How Jewellery Brand Mejuri Stays Relevant on Social Media

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If there’s one constant in social media, it’s change. Platforms come (BeReal, anyone?) and go (Rest in Peace, Vine). Algorithms are as whimsical as influencers’ sponsored-post rates, and content churn is so rapid that it practically guarantees that as long as key stakeholders approve of a brand’s attempt to catch the viral bandwagon, By then a trend will become stale.

Plus, social media is where customers are—and where they’re making purchasing decisions. According to a 2022 study by Sprout Social, two-thirds of consumers have made purchases directly through social media. For brands, getting left behind—hanging on a platform that’s outlived its popularity or losing followers because the content isn’t fresh—can make the difference between whether a business lives or dies Is.

Most brands recognize the importance of social media to the bottom line: direct purchases on social are expected to double in the United States by 2025 and reach US$99 billion. That’s why wages, a Canadian fine-jewellery brand, employs three full-time employees whose job it is to ensure that the company maintains its strong social presence. ,wages It has one million followers on Instagram alone.) Launched online in 2015 before ever opening a brick-and-mortar store, the company has made social media a priority since day one; Its target demo—women with disposable income aged 20 to 40—are among the most active social-media users.

Majid Massad, president and co-founder of Mejuri (Photo: Mejuri)

Majeed Massad, president and co-founder of Mejuri, says that staying relevant on social media is a never-ending task, explaining that the social team logs at least six hours of screen time a day, with other brands and creators Identify trends to consume content from. Within the team, everyone has an expertise—one person is more focused on TikTok, for example—but staff pitches across platforms as needed. This constant monitoring means that Mejuri is attuned to changes in the tastes of its audience.

“Over the past year, we realized we needed to shift towards content that was less curated and more ‘real’ and ‘in the moment,’” says Massad. Previously, Mejuri posted more professionally taken product photos. The brand’s feed now features the majority of items from customers and employees in unfiltered images that look like they were shot on an iPhone.

Mejuri also introduced more videos, knowing that’s what young social-media users are gravitating to, regardless of platform. (Eighty-eight percent of social-media users want more video from brands, according to Sprout Social.) In keeping with a less curated aesthetic, this means lo-fi reels instead of commercially shot campaign videos that are a Liked the bar. , Now, the team produces a lot more “on the go” video content, like footage of employees opening a new store or talking about their favorite items.

illustration of a woman holding an iphone on social media

“There’s a purpose behind everything we post,” says Massad. goal can be Attracting New Customers Or promoting holiday sales. Sometimes, it looks like an intense product explainer for a new fall look. Other times, it’s stoking on a trending TikTok sound, helping content land on users’ “For You pages,” which in turn leads to a massive increase in the number of people who see the post. One of Mejuri’s most successful TikTok posts from December – a short video of sparkly rings with a clip from the film’s popular song “Miracles Happen” princess diary—Over 835,000 views.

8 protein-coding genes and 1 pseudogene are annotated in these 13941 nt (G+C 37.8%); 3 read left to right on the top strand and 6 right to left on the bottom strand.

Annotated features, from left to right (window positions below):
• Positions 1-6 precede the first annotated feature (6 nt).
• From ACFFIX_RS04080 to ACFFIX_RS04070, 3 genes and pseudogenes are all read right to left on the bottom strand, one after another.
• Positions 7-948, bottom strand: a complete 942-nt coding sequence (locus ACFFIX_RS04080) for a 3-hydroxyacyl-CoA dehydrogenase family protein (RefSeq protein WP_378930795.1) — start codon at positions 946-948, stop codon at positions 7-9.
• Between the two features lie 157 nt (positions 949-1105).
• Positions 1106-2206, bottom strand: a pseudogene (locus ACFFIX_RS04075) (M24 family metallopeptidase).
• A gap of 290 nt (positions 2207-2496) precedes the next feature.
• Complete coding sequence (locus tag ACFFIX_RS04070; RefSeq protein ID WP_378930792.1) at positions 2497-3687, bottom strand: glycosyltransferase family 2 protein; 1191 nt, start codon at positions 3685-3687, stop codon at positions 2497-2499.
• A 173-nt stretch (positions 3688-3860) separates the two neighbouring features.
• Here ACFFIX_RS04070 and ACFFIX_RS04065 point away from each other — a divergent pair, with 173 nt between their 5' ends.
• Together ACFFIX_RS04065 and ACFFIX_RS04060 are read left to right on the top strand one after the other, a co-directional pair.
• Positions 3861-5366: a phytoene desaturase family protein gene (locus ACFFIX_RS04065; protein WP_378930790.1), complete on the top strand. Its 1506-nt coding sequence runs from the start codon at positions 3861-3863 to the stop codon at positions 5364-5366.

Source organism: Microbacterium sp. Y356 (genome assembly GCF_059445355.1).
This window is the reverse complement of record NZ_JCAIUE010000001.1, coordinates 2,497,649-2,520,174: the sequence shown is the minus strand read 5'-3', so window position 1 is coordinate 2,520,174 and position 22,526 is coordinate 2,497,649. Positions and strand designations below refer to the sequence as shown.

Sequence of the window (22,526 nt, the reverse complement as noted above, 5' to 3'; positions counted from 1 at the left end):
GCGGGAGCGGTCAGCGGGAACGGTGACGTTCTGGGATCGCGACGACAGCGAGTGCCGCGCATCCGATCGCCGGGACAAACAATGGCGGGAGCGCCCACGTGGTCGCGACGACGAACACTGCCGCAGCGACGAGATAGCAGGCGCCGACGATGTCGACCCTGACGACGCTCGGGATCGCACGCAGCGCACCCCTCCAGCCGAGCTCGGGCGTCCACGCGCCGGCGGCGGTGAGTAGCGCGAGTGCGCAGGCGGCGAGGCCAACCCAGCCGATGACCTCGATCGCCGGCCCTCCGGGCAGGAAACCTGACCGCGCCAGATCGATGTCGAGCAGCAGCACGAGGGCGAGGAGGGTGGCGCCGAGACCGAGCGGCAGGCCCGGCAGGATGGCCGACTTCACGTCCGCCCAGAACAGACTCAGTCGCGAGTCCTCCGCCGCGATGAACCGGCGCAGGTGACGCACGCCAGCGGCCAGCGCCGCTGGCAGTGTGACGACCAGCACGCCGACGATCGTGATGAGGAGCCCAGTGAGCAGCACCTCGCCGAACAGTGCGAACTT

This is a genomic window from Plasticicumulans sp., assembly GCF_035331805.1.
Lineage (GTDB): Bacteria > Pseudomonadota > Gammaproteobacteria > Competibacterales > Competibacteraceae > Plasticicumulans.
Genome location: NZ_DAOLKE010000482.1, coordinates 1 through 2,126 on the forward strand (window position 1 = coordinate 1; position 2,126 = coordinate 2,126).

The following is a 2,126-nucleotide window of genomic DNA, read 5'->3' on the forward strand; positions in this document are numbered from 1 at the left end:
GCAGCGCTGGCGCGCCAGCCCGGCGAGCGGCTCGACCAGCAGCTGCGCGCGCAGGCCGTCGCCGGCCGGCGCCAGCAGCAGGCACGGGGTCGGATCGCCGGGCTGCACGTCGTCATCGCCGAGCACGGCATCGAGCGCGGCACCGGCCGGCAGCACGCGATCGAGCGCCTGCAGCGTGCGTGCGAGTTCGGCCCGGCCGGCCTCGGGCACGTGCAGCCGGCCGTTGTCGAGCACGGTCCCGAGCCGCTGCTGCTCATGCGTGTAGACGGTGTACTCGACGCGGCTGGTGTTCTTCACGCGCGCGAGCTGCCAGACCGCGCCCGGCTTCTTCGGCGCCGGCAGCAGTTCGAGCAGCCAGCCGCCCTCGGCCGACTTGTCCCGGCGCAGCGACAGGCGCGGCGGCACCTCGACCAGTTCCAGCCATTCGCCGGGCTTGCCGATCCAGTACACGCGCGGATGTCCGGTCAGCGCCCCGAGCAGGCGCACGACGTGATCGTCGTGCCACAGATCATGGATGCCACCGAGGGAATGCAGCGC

Mejuri Dash also uses a tool from Hudson that generates analytics, which can be used to inform future posts. Reach Number of people who viewed the post—This is a key metric for measurement, but so are things like comments or how successfully something leads to a conversion—that is, a sale directly through a platform like Instagram or a click-through to their e-commerce site.

A graphic suggests that by 2025, social media is set to become a US$1.2 trillion shopping channel

“Our social strategy is primarily based on what our target demos seek and engage with based on our data analysis, what we predict,” says Massad. He says the company also draws intel from its in-house consumer-insights team, which tracks buying patterns and broader market trends. But it works both ways: “Understanding the type of content our demos interact with on social media provides insight into their purchasing behavior and decision-making processes.”

Brands often make the mistake of using the same strategy across all social platforms. The content should make sense for the specifics and specialties of each channel. ,Tiktok skews youngand there’s more freedom to experiment,” says Massad. “Instagram, on the other hand, is more aesthetically driven.” Creates perspective.

The one thing brands can’t afford is to sit back and pray the algorithm smiles down on them. “Like any marketing strategy, we constantly have to re-think our approach,” says Massad. “And we have to evolve as the platform and the consumers evolve.”

This article appears in print in the Winter 2023 issue of Canadian business magazine. buy issue for $7.99 Or better yet, subscribe to the quarterly print magazine for only $40,

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